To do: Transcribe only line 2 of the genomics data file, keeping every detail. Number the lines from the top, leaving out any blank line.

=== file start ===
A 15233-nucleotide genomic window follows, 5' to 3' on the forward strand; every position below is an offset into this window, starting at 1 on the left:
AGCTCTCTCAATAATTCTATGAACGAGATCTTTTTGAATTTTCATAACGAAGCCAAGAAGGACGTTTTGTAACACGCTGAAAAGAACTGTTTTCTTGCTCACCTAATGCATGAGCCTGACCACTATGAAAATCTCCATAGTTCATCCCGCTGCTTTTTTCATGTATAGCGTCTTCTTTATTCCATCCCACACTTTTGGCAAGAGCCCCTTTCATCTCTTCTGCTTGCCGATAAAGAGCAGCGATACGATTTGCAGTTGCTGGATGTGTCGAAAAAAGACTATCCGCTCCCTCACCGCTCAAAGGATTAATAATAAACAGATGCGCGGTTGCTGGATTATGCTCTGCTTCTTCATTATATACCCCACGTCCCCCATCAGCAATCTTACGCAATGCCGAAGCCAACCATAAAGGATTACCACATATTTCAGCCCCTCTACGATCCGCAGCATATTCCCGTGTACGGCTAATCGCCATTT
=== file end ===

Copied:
AGCTCTCTCAATAATTCTATGAACGAGATCTTTTTGAATTTTCATAACGAAGCCAAGAAGGACGTTTTGTAACACGCTGAAAAGAACTGTTTTCTTGCTCACCTAATGCATGAGCCTGACCACTATGAAAATCTCCATAGTTCATCCCGCTGCTTTTTTCATGTATAGCGTCTTCTTTATTCCATCCCACACTTTTGGCAAGAGCCCCTTTCATCTCTTCTGCTTGCCGATAAAGAGCAGCGATACGATTTGCAGTTGCTGGATGTGTCGAAAAAAGACTATCCGCTCCCTCACCGCTCAAAGGATTAATAATAAACAGATGCGCGGTTGCTGGATTATGCTCTGCTTCTTCATTATATACCCCACGTCCCCCATCAGCAATCTTACGCAATGCCGAAGCCAACCATAAAGGATTACCACATATTTCAGCCCCTCTACGATCCGCAGCATATTCCCGTGTACGGCTAATCGCCATTT